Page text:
New Study: Ignition Interlocks Reduce Drunk Driving Deaths by Up to 16%

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MADD Leads National Movement to Pass All-Offender Interlock Laws in Every State

News release

“This week’s new all-offender ignition interlock law in Idaho is another example of MADD’s national movement to expand the use of this technology across the country,” said MADD National President Colleen Sheehey-Church.

A new study by the Insurance Institute for Highway Safety (IIHS) finds a 16 percent reduction in drunk driving fatalities in states that require ignition interlocks for all drunk driving offenders. The study provides more convincing evidence that Mothers Against Drunk Driving’s (MADD) Campaign to Eliminate Drunk Driving is focused on the most effective laws by advocating for all-offender ignition interlocks in all 50 states.

“This week’s new all-offender ignition interlock law in Idaho is another example of MADD’s national movement to expand the use of this technology across the country,” said MADD National President Colleen Sheehey-Church. “The IIHS study confirms that MADD’s Campaign to Eliminate Drunk Driving is the right approach to stop drunk driving.”

MADD started a national movement in 2006 by advocating for ignition interlocks for all drunk drivers as a key part of the Campaign. When the Campaign began, only one state — New Mexico — had an all-offender ignition interlock law. Now, 31 states and Washington, D.C. have laws that require interlocks after the first offense at .08 BAC or higher. On March 26, Idaho became the 31st state when Governor Butch Otter signed into law legislation that requires all first-time drunk driving offenders to use an interlock for one year.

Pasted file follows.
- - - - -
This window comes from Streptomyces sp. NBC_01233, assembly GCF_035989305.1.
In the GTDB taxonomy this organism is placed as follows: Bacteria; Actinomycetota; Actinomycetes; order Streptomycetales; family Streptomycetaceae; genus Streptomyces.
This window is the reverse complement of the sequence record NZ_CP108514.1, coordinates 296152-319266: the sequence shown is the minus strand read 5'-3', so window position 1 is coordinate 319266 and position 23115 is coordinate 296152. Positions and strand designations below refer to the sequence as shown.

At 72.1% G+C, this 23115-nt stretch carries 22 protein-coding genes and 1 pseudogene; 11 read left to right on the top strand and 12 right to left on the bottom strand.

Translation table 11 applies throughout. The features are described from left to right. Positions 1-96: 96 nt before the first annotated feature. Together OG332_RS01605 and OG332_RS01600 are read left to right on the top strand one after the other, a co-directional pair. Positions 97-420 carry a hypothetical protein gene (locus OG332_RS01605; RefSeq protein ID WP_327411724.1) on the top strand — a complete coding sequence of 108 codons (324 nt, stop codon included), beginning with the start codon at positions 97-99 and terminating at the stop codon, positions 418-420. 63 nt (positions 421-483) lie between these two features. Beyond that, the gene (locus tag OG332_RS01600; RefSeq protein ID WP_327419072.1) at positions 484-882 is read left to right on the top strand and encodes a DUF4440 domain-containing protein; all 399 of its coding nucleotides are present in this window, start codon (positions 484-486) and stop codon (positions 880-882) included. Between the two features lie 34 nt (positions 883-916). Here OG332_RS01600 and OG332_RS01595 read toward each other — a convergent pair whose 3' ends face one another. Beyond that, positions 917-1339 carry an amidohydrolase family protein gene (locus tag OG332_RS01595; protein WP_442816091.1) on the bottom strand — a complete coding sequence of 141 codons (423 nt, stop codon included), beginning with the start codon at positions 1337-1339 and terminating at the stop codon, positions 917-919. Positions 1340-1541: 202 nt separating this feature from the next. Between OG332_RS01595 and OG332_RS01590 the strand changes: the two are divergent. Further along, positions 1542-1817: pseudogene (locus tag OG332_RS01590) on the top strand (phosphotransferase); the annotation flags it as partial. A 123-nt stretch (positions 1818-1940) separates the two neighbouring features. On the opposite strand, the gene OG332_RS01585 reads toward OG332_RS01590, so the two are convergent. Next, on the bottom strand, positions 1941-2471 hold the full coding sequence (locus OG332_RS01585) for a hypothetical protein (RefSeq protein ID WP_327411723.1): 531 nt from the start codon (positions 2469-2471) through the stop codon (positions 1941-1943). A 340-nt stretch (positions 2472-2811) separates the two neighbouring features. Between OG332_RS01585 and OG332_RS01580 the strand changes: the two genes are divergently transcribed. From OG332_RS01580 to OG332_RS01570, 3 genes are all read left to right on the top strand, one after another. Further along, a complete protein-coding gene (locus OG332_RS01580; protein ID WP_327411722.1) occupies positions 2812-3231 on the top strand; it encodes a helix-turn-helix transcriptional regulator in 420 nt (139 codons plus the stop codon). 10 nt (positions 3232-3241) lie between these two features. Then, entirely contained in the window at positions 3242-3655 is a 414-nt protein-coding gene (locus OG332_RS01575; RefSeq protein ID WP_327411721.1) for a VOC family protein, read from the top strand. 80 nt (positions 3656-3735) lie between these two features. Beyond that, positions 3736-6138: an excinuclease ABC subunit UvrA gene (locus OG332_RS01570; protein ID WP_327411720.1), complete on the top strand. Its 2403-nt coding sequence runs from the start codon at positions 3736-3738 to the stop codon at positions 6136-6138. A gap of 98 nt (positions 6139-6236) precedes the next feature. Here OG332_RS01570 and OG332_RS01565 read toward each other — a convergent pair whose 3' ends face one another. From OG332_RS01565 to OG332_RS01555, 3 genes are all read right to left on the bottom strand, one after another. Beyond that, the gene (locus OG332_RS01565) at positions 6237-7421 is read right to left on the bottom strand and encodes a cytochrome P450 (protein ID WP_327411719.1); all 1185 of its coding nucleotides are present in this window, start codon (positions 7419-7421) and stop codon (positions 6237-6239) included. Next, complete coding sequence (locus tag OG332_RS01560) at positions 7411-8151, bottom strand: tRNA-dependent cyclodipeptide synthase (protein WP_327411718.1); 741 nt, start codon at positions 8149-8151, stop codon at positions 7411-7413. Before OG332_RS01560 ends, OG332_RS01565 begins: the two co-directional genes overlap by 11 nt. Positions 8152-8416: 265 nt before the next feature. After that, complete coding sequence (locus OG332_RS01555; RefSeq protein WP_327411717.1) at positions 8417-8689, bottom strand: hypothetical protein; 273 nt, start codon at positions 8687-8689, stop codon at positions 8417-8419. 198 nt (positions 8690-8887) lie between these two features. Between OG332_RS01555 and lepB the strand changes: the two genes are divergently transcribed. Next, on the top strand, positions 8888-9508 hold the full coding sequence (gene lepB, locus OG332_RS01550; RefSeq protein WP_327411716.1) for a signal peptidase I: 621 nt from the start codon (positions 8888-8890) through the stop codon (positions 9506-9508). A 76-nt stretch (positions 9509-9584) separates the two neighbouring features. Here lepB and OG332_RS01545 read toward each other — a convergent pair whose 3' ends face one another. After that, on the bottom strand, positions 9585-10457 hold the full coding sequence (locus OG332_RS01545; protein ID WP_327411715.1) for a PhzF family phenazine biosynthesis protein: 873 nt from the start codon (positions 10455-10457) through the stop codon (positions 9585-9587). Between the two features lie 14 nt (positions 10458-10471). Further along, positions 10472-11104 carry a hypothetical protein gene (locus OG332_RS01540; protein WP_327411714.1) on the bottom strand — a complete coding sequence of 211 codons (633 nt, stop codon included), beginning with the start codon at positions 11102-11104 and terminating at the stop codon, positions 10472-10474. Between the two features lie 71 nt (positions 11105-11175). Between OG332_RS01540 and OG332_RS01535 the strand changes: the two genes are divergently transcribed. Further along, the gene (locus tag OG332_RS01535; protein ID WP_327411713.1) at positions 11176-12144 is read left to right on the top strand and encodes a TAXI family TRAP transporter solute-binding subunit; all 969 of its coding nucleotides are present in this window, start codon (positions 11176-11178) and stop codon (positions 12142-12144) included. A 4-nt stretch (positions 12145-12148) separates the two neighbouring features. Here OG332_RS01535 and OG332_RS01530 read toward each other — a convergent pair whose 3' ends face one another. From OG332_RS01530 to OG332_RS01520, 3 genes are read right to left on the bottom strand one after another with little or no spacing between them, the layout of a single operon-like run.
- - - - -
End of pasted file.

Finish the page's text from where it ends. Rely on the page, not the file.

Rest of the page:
According to the IIHS study, “State alcohol ignition interlock laws and fatal crashes,” drunk driving fatalities are reduced by 3 percent when states have in place ignition interlock laws for repeat offenders only. States that require ignition interlocks after the first offense for offenders with a high BAC experience an 8 percent reduction in alcohol-related fatalities. But authors attribute the greatest impact — the 16 percent reduction in drunk driving fatalities — to laws that require ignition interlocks for all drunk driving offenders.

Drunk driving remains the leading killer on our nation’s roads. In 2016, 10,497 people were killed in drunk driving crashes.

“If we could reduce drunk driving fatalities by 16 percent in states that we have been working on — states like Massachusetts, South Carolina, Iowa, New Jersey, Michigan and Florida — we would save well over 200 lives in just the first year,” said Sheehey Church. “This is why we are so passionate about supporting all-offender ignition interlock laws, and we won’t stop until we get to all 50 states.”

About Mothers Against Drunk Driving
Founded in 1980 by a mother whose daughter was killed by a drunk driver, Mothers Against Drunk Driving® (MADD) is the nation’s largest nonprofit working to end drunk driving, help fight drugged driving, support the victims of these violent crimes and prevent underage drinking. MADD has helped to save more than 350,000 lives, reduce drunk driving deaths by more than 50 percent and promote designating a non-drinking driver. MADD’s Campaign to Eliminate Drunk Driving® calls for law enforcement support, ignition interlocks for all offenders and advanced vehicle technology. MADD has provided supportive services to nearly one million drunk and drugged driving victims and survivors at no charge through local victim advocates and the 24-Hour Victim Help Line 1-877-MADD-HELP. Visit http://www.madd.org or call 1-877-ASK-MADD.

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Becky Ionnatta
@MADDOnline
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